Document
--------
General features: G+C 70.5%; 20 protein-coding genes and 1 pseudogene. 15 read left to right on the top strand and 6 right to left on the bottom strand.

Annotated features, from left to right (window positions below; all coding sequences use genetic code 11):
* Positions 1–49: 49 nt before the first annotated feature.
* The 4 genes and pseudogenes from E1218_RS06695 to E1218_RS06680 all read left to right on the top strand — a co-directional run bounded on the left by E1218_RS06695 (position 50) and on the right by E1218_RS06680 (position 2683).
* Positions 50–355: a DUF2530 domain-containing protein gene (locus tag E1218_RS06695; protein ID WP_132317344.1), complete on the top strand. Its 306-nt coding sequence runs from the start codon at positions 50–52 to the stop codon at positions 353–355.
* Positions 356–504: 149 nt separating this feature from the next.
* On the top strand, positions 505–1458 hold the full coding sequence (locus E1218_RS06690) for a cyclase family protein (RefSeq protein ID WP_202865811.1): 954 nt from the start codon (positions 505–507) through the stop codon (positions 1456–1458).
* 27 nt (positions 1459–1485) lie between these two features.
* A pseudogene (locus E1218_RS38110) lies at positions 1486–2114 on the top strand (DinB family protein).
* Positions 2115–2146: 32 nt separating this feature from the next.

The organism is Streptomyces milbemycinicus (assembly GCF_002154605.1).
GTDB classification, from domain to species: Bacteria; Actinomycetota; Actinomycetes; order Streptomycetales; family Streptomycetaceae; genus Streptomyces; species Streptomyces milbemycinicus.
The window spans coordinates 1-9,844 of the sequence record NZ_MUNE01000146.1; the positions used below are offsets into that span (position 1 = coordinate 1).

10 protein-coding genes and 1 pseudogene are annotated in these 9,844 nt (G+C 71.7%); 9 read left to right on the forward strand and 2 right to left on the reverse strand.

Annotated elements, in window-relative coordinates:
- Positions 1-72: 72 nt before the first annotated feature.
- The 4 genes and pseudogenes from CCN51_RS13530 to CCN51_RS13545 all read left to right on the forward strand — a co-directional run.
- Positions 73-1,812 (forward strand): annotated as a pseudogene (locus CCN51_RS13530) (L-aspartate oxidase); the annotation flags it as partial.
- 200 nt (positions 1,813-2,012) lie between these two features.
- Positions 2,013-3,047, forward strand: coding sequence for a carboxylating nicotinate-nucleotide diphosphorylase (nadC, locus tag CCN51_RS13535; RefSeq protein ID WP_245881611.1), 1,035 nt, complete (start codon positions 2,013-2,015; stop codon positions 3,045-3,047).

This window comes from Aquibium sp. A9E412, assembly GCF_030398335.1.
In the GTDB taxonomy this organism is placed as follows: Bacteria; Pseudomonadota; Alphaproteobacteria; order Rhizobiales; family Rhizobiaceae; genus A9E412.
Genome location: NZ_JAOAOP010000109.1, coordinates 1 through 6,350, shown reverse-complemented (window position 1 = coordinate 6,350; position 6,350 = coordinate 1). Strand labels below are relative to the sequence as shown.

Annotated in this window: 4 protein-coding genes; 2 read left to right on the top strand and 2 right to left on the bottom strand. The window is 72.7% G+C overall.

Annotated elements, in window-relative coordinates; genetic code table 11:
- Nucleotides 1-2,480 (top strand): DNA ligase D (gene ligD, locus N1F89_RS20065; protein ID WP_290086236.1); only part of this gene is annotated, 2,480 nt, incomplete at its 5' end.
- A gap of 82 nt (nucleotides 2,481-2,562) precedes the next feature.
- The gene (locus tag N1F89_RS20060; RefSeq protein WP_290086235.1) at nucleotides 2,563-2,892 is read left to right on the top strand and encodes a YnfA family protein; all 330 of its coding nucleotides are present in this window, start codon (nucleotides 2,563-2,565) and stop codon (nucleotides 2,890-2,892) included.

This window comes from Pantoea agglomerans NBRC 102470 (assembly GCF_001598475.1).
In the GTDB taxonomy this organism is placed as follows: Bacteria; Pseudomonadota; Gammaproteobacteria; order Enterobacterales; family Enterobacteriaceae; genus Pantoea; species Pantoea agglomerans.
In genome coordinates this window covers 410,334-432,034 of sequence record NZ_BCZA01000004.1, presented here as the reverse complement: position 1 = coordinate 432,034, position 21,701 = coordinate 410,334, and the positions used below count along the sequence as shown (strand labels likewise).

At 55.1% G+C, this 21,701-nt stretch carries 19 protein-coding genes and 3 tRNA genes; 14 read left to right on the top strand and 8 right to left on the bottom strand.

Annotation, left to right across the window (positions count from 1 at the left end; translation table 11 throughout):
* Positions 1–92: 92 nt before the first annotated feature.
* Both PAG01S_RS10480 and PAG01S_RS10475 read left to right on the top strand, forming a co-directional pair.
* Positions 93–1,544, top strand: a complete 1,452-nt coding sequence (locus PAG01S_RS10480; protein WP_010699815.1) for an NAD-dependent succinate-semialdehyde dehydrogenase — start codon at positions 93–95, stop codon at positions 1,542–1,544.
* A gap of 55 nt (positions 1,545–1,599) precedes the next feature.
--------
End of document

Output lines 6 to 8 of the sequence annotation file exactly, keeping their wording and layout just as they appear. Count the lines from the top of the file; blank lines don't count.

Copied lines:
* Positions 356–504: 149 nt separating this feature from the next.
* On the top strand, positions 505–1458 hold the full coding sequence (locus E1218_RS06690) for a cyclase family protein (RefSeq protein ID WP_202865811.1): 954 nt from the start codon (positions 505–507) through the stop codon (positions 1456–1458).
* 27 nt (positions 1459–1485) lie between these two features.